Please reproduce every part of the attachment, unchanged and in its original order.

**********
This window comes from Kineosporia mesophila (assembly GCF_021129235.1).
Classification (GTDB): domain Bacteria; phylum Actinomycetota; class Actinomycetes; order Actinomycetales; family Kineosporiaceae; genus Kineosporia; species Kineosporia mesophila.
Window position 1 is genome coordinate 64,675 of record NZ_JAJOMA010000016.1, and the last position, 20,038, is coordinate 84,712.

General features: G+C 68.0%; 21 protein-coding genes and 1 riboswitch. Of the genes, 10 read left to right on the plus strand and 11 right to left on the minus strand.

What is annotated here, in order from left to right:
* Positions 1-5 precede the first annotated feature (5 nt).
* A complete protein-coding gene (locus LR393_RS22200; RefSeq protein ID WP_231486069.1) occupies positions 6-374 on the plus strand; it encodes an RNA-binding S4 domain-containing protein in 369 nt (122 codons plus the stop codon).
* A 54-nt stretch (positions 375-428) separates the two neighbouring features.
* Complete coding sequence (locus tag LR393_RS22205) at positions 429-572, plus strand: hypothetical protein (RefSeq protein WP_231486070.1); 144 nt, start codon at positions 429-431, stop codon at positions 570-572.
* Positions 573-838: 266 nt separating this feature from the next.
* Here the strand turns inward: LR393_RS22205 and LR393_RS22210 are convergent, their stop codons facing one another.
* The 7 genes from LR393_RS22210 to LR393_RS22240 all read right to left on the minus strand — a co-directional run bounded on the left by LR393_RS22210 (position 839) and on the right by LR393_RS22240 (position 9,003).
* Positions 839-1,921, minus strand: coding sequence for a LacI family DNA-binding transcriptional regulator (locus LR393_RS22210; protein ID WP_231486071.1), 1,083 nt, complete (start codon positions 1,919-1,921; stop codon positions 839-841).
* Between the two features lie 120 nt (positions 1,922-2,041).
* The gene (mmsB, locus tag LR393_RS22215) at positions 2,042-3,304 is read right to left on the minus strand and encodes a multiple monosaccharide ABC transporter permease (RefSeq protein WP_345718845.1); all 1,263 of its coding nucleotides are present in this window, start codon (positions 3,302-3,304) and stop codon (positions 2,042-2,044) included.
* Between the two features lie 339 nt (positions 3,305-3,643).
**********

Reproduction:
This window comes from Kineosporia mesophila (assembly GCF_021129235.1).
Classification (GTDB): domain Bacteria; phylum Actinomycetota; class Actinomycetes; order Actinomycetales; family Kineosporiaceae; genus Kineosporia; species Kineosporia mesophila.
Window position 1 is genome coordinate 64,675 of record NZ_JAJOMA010000016.1, and the last position, 20,038, is coordinate 84,712.

General features: G+C 68.0%; 21 protein-coding genes and 1 riboswitch. Of the genes, 10 read left to right on the plus strand and 11 right to left on the minus strand.

What is annotated here, in order from left to right:
* Positions 1-5 precede the first annotated feature (5 nt).
* A complete protein-coding gene (locus LR393_RS22200; RefSeq protein ID WP_231486069.1) occupies positions 6-374 on the plus strand; it encodes an RNA-binding S4 domain-containing protein in 369 nt (122 codons plus the stop codon).
* A 54-nt stretch (positions 375-428) separates the two neighbouring features.
* Complete coding sequence (locus tag LR393_RS22205) at positions 429-572, plus strand: hypothetical protein (RefSeq protein WP_231486070.1); 144 nt, start codon at positions 429-431, stop codon at positions 570-572.
* Positions 573-838: 266 nt separating this feature from the next.
* Here the strand turns inward: LR393_RS22205 and LR393_RS22210 are convergent, their stop codons facing one another.
* The 7 genes from LR393_RS22210 to LR393_RS22240 all read right to left on the minus strand — a co-directional run bounded on the left by LR393_RS22210 (position 839) and on the right by LR393_RS22240 (position 9,003).
* Positions 839-1,921, minus strand: coding sequence for a LacI family DNA-binding transcriptional regulator (locus LR393_RS22210; protein ID WP_231486071.1), 1,083 nt, complete (start codon positions 1,919-1,921; stop codon positions 839-841).
* Between the two features lie 120 nt (positions 1,922-2,041).
* The gene (mmsB, locus tag LR393_RS22215) at positions 2,042-3,304 is read right to left on the minus strand and encodes a multiple monosaccharide ABC transporter permease (RefSeq protein WP_345718845.1); all 1,263 of its coding nucleotides are present in this window, start codon (positions 3,302-3,304) and stop codon (positions 2,042-2,044) included.
* Between the two features lie 339 nt (positions 3,305-3,643).